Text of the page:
Headboards can be super expensive to buy (for some reason I've yet to figure out...), so I knew I'd be DIY-ing ours as part of our bedroom makeover. I love the tufted look, but hate the tufting process. Well, I've never actually tried it, truth be told, but anything with a needle and thread and I'm instantly turned off. Blegh. Fortunately this is FAUX tufted using only a staple gun and hot glue. YEEESSSSS. My kinda project.
Did I mention it was only about $80 to do? Best part.
(My measurements are for a queen size bed)
-Plywood cut to 38"x60" (it's sold in 4 ft x 8 ft sheets, but the hardware store will cut it for free for you!)
-1 piece of 1x2x8 board, cut in half
-Memory foam mattress topper (upholstery foam is pricey! mattress toppers are a much cheaper alternative. I got mine for $25 from Amazon here)
-2 yards of batting*
-2 yards of fabric (I used suit fabric at JoAnn's because it's sturdier than cotton but not as expensive as upholstery fabric)*
-Staple gun (the one pictured is electric, but I actually ended up just using a heavy duty manual staple gun-it worked like a charm!)
-Four 1 1/4 inch wood screws
-Button kit (I got this one from JoAnn's)
-Hot glue gun/heavy duty hot glue
*Use 40% off coupons to get it cheaper! JoAnn's accepts Hobby Lobby's 40% coupon they have posted on their website 24/7. Score! I bought the batting when it was on sale, and used the coupon for the fabric.
Putting it together is SUPER simple. Promise. You basically just layer everything and staple it all together- plywood, foam, batting, then fabric.
So first, lay your foam on the floor with the plywood on top. Trace around your plywood and cut the foam to the same size as the wood.
Next, lift that up and put a layer of batting (or two) on the ground. You'll want about 4-6 inches of overhang around the perimeter of the wood. Put your foam on top, then your plywood. Pull the batting taut and staple it every few inches to the plywood, pulling as you go to make sure it's nice and snug.
Then put your fabric on the ground, and your foam/board piece on top. I put my board off center on my fabric piece and trimmed about 6-8 inches off one of the sides of the fabric to use for the legs and buttons, which still gave me plenty to cover the board. Again, pull the fabric taut and staple every few inches. I did the top and bottom first, then the side portions.
When I got to the corners, I basically just folded it over and stapled all around it to hold everything down.
Now it's time for the buttons! This is by far the most time consuming part. The kit you buy comes with instructions for these, but I thought those were some kind of voodoo black magic because I could NOT get it to work. I ended up using hot glue to attach the fabric to the top portion of the button, then more hot glue to attach the back of the button. Hot glue for the win. I used 22 buttons total.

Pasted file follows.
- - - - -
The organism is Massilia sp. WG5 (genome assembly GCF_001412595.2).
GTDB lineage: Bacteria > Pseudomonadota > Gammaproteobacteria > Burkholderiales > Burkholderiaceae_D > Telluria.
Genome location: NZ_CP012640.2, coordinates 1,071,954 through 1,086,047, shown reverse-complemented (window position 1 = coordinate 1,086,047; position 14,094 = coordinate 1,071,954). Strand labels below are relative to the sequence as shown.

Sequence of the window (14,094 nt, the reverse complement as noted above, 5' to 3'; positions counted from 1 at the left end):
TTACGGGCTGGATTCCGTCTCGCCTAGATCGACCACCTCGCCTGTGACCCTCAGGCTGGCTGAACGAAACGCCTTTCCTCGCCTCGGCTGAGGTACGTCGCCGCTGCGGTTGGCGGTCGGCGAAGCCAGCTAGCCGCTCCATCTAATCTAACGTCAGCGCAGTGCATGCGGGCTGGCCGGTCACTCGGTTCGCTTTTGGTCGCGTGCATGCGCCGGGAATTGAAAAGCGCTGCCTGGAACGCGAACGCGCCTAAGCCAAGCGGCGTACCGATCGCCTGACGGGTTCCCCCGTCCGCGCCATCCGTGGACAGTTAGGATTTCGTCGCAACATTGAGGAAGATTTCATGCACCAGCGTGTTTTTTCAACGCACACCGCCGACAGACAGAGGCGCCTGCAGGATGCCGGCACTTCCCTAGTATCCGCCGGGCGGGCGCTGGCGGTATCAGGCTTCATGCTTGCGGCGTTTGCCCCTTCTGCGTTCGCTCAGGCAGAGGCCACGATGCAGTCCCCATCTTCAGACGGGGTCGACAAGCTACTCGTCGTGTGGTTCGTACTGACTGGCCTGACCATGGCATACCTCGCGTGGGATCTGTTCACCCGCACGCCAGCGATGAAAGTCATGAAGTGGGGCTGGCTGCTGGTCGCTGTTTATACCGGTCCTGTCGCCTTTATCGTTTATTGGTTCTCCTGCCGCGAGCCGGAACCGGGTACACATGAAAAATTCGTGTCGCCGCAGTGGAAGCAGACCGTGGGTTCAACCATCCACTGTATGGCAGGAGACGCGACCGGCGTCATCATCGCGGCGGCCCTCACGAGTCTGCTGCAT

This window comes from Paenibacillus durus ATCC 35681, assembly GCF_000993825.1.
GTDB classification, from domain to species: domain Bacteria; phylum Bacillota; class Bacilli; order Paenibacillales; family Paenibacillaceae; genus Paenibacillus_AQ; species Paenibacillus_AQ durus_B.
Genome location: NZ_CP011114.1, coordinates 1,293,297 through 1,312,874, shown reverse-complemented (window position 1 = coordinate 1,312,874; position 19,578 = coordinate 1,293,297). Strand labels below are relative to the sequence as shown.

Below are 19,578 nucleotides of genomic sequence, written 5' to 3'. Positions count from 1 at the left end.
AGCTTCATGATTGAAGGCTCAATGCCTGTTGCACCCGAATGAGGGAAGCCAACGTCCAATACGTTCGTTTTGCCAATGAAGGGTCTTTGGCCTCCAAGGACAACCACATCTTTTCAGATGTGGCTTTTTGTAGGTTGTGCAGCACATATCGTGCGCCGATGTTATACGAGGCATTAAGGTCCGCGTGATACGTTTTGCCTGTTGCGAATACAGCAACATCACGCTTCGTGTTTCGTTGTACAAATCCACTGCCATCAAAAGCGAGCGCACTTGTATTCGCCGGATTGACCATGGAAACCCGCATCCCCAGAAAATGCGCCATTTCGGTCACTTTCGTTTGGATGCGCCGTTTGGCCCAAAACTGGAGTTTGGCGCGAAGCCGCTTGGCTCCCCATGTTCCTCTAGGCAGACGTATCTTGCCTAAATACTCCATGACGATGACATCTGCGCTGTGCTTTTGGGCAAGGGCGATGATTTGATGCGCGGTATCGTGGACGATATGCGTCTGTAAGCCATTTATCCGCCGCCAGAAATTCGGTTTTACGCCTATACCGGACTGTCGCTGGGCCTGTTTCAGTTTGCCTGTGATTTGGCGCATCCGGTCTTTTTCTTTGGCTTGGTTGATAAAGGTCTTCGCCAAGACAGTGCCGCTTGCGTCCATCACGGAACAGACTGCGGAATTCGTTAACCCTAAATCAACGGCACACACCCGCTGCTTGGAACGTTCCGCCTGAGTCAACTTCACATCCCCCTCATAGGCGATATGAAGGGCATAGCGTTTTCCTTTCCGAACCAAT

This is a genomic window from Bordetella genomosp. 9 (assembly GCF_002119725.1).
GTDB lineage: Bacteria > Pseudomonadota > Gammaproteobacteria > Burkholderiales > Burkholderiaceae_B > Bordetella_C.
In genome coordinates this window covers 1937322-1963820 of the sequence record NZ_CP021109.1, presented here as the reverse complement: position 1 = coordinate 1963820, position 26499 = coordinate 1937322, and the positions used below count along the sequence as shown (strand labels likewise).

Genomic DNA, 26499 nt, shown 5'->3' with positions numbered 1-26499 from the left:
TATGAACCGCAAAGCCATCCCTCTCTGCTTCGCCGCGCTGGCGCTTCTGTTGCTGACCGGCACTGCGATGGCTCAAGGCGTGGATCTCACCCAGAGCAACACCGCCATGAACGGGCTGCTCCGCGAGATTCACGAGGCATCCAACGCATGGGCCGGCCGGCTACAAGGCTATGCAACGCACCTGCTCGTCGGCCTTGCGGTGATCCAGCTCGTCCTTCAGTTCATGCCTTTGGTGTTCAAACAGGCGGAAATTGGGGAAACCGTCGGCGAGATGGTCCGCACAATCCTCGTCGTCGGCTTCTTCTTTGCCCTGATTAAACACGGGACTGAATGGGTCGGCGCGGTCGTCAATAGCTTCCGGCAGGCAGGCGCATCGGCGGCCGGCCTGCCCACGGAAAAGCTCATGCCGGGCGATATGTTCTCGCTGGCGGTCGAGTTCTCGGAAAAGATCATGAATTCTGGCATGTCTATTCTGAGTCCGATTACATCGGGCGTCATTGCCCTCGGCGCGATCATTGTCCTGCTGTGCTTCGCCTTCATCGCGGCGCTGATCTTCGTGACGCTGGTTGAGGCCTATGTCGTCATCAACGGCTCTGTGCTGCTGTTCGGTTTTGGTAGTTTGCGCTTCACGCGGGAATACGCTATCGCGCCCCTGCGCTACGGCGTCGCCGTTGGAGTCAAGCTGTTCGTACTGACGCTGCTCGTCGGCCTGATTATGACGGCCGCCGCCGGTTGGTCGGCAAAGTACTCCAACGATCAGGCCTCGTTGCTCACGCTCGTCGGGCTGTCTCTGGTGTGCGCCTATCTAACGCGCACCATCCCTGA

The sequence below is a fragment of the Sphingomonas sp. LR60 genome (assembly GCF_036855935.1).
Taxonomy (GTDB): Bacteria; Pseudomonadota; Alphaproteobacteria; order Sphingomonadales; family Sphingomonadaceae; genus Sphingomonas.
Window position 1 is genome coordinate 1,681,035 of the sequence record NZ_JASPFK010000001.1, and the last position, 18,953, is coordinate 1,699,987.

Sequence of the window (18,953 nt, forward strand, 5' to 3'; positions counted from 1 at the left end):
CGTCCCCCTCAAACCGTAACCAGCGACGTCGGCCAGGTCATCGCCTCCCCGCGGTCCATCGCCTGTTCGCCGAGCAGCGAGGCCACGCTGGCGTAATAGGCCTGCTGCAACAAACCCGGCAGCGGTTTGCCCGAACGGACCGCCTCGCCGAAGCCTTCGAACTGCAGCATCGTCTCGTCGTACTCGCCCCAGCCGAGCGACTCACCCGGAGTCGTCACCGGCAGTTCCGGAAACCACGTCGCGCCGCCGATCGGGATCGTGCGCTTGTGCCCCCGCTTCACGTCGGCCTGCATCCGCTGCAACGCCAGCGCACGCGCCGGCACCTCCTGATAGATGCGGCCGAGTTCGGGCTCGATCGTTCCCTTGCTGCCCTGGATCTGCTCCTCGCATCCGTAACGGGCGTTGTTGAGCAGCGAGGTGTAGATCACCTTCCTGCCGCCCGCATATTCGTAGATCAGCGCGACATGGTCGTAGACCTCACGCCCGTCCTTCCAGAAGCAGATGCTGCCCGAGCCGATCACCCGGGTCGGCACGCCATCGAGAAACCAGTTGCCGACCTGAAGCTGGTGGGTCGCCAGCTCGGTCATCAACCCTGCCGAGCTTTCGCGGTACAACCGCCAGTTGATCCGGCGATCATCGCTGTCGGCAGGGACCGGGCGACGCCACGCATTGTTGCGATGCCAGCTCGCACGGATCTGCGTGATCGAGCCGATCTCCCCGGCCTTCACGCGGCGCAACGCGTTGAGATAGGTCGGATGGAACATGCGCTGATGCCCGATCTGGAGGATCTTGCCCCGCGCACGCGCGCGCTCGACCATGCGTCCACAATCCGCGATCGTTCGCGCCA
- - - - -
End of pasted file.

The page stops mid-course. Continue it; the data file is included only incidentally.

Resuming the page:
Decide how you want the layout of your tufts, then measure and mark each button location with a piece of chalk or fabric pen.
My buttons are 10 inches apart, and each row is 8 inches apart. I basically just started laying them out until I got the general idea of where I liked them, then measured and marked everything so it would be all nice and even.
Once you have all of your marks, use the staple gun to put a staple on each mark, which will create the faux tuft. You'll want to push hard with the staple gun to make sure it's all the way into the board. I was expecting this part to be a lot harder, but it wasn't!
It may look a little uneven once you get your staples in, but the buttons are the great equalizers and really cleans everything up. Once I got to this phase, I thought it looked pretty lumpy and crooked...but the buttons make it all pretty, so hang in there.
Now on to the legs! I wanted this headboard to be freestanding, where I wouldn't have to attach it to the wall to be held up.
Cover your 1x2 boards with batting and staple it on. I measured from my floor to the top of my mattress to see how far down the legs would need to go in order for the headboard to sit where I wanted it to (which was 26"). I wanted mine to go just slightly behind the bed. You'll only need to cover that much of your board pieces (since the rest will be hiding behind the headboard). Just wrap it around and staple down the board, kind of like you're wrapping a present.
And REALLY since you can't see the legs once your headboard is behind your bed, you don't actually have to cover the legs at all if you don't want to (though I'd suggest at least covering it with batting so the wood doesn't scratch or damage your wall).
Now attach your legs to the headboard using the four wood screws. I used two screws in each board. (Make sure your screws aren't too long or they'll go right through the headboard! Mine were 1 1/4 inches).
Stand your headboard up and prop it against the wall- it's button attachin' time!
I put a glob of hot glue over a staple and attached a little fluff of batting, just to give the button something a little more to grab onto. I covered the whole back of the button with hot glue and pushed it down hard onto the piece of batting, holding it for about 20 seconds. If it starts to lift when you let go of it, just push it down for a few more seconds.
And wah-lah! Your headboard is done!
It's super comfy and I love what it does for our room! I probably spent 3-4 hours on it total. And seriously...$80?! Can't beat it.
Now all that's left is to do in our room is add new bedding/pillows, a bench, and some accessories!